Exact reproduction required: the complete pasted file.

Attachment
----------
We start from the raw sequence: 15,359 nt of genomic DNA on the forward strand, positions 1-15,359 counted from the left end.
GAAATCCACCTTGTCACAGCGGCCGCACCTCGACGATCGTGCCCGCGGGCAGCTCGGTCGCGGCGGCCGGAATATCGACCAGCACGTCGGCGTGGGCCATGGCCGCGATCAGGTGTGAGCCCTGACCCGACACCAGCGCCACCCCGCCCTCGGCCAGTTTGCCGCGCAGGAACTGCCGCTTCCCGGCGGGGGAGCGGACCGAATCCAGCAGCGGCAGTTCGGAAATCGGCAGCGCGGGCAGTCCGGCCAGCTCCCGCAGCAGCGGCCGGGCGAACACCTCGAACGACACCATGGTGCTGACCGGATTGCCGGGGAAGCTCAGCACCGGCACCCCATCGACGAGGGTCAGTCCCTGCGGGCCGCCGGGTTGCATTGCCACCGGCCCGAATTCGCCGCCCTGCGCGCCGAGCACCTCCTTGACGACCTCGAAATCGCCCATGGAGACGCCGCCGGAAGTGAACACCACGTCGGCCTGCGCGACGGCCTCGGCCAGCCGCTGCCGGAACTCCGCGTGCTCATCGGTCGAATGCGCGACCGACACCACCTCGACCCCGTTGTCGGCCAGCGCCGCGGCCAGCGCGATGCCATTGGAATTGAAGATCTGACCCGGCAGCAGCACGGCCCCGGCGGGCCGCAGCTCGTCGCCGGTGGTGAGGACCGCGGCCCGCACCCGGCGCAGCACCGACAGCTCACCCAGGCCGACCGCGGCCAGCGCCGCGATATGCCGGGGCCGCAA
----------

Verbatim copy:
We start from the raw sequence: 15,359 nt of genomic DNA on the forward strand, positions 1-15,359 counted from the left end.
GAAATCCACCTTGTCACAGCGGCCGCACCTCGACGATCGTGCCCGCGGGCAGCTCGGTCGCGGCGGCCGGAATATCGACCAGCACGTCGGCGTGGGCCATGGCCGCGATCAGGTGTGAGCCCTGACCCGACACCAGCGCCACCCCGCCCTCGGCCAGTTTGCCGCGCAGGAACTGCCGCTTCCCGGCGGGGGAGCGGACCGAATCCAGCAGCGGCAGTTCGGAAATCGGCAGCGCGGGCAGTCCGGCCAGCTCCCGCAGCAGCGGCCGGGCGAACACCTCGAACGACACCATGGTGCTGACCGGATTGCCGGGGAAGCTCAGCACCGGCACCCCATCGACGAGGGTCAGTCCCTGCGGGCCGCCGGGTTGCATTGCCACCGGCCCGAATTCGCCGCCCTGCGCGCCGAGCACCTCCTTGACGACCTCGAAATCGCCCATGGAGACGCCGCCGGAAGTGAACACCACGTCGGCCTGCGCGACGGCCTCGGCCAGCCGCTGCCGGAACTCCGCGTGCTCATCGGTCGAATGCGCGACCGACACCACCTCGACCCCGTTGTCGGCCAGCGCCGCGGCCAGCGCGATGCCATTGGAATTGAAGATCTGACCCGGCAGCAGCACGGCCCCGGCGGGCCGCAGCTCGTCGCCGGTGGTGAGGACCGCGGCCCGCACCCGGCGCAGCACCGACAGCTCACCCAGGCCGACCGCGGCCAGCGCCGCGATATGCCGGGGCCGCAA